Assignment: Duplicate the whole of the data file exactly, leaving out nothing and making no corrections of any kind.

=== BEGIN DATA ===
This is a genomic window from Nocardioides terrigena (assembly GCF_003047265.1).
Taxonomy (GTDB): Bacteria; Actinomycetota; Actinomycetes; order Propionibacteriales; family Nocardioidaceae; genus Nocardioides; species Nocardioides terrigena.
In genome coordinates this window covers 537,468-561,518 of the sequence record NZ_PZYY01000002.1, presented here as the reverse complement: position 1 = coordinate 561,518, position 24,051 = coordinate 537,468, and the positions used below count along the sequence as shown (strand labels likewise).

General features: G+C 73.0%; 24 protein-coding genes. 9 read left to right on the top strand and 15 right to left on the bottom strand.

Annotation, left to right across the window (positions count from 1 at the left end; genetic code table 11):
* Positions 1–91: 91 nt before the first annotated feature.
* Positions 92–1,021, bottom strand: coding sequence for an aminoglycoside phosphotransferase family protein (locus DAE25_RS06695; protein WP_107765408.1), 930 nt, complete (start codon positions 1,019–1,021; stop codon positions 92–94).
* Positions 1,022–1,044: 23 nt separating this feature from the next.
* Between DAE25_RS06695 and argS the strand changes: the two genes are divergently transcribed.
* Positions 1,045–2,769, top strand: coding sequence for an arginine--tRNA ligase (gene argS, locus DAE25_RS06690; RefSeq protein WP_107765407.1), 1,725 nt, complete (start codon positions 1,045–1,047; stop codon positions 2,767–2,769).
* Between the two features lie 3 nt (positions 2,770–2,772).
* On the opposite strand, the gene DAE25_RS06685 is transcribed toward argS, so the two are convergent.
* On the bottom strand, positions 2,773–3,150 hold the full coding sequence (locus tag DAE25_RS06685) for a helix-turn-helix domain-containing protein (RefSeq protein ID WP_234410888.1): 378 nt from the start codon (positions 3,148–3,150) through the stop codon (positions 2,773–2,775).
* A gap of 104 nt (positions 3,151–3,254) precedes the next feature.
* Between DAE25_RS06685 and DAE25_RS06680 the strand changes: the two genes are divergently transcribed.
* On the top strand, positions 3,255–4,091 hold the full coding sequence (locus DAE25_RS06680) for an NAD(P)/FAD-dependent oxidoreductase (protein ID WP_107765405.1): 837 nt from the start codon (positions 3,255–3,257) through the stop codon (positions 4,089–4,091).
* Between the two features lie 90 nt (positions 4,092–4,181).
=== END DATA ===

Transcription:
This is a genomic window from Nocardioides terrigena (assembly GCF_003047265.1).
Taxonomy (GTDB): Bacteria; Actinomycetota; Actinomycetes; order Propionibacteriales; family Nocardioidaceae; genus Nocardioides; species Nocardioides terrigena.
In genome coordinates this window covers 537,468-561,518 of the sequence record NZ_PZYY01000002.1, presented here as the reverse complement: position 1 = coordinate 561,518, position 24,051 = coordinate 537,468, and the positions used below count along the sequence as shown (strand labels likewise).

General features: G+C 73.0%; 24 protein-coding genes. 9 read left to right on the top strand and 15 right to left on the bottom strand.

Annotation, left to right across the window (positions count from 1 at the left end; genetic code table 11):
* Positions 1–91: 91 nt before the first annotated feature.
* Positions 92–1,021, bottom strand: coding sequence for an aminoglycoside phosphotransferase family protein (locus DAE25_RS06695; protein WP_107765408.1), 930 nt, complete (start codon positions 1,019–1,021; stop codon positions 92–94).
* Positions 1,022–1,044: 23 nt separating this feature from the next.
* Between DAE25_RS06695 and argS the strand changes: the two genes are divergently transcribed.
* Positions 1,045–2,769, top strand: coding sequence for an arginine--tRNA ligase (gene argS, locus DAE25_RS06690; RefSeq protein WP_107765407.1), 1,725 nt, complete (start codon positions 1,045–1,047; stop codon positions 2,767–2,769).
* Between the two features lie 3 nt (positions 2,770–2,772).
* On the opposite strand, the gene DAE25_RS06685 is transcribed toward argS, so the two are convergent.
* On the bottom strand, positions 2,773–3,150 hold the full coding sequence (locus tag DAE25_RS06685) for a helix-turn-helix domain-containing protein (RefSeq protein ID WP_234410888.1): 378 nt from the start codon (positions 3,148–3,150) through the stop codon (positions 2,773–2,775).
* A gap of 104 nt (positions 3,151–3,254) precedes the next feature.
* Between DAE25_RS06685 and DAE25_RS06680 the strand changes: the two genes are divergently transcribed.
* On the top strand, positions 3,255–4,091 hold the full coding sequence (locus DAE25_RS06680) for an NAD(P)/FAD-dependent oxidoreductase (protein ID WP_107765405.1): 837 nt from the start codon (positions 3,255–3,257) through the stop codon (positions 4,089–4,091).
* Between the two features lie 90 nt (positions 4,092–4,181).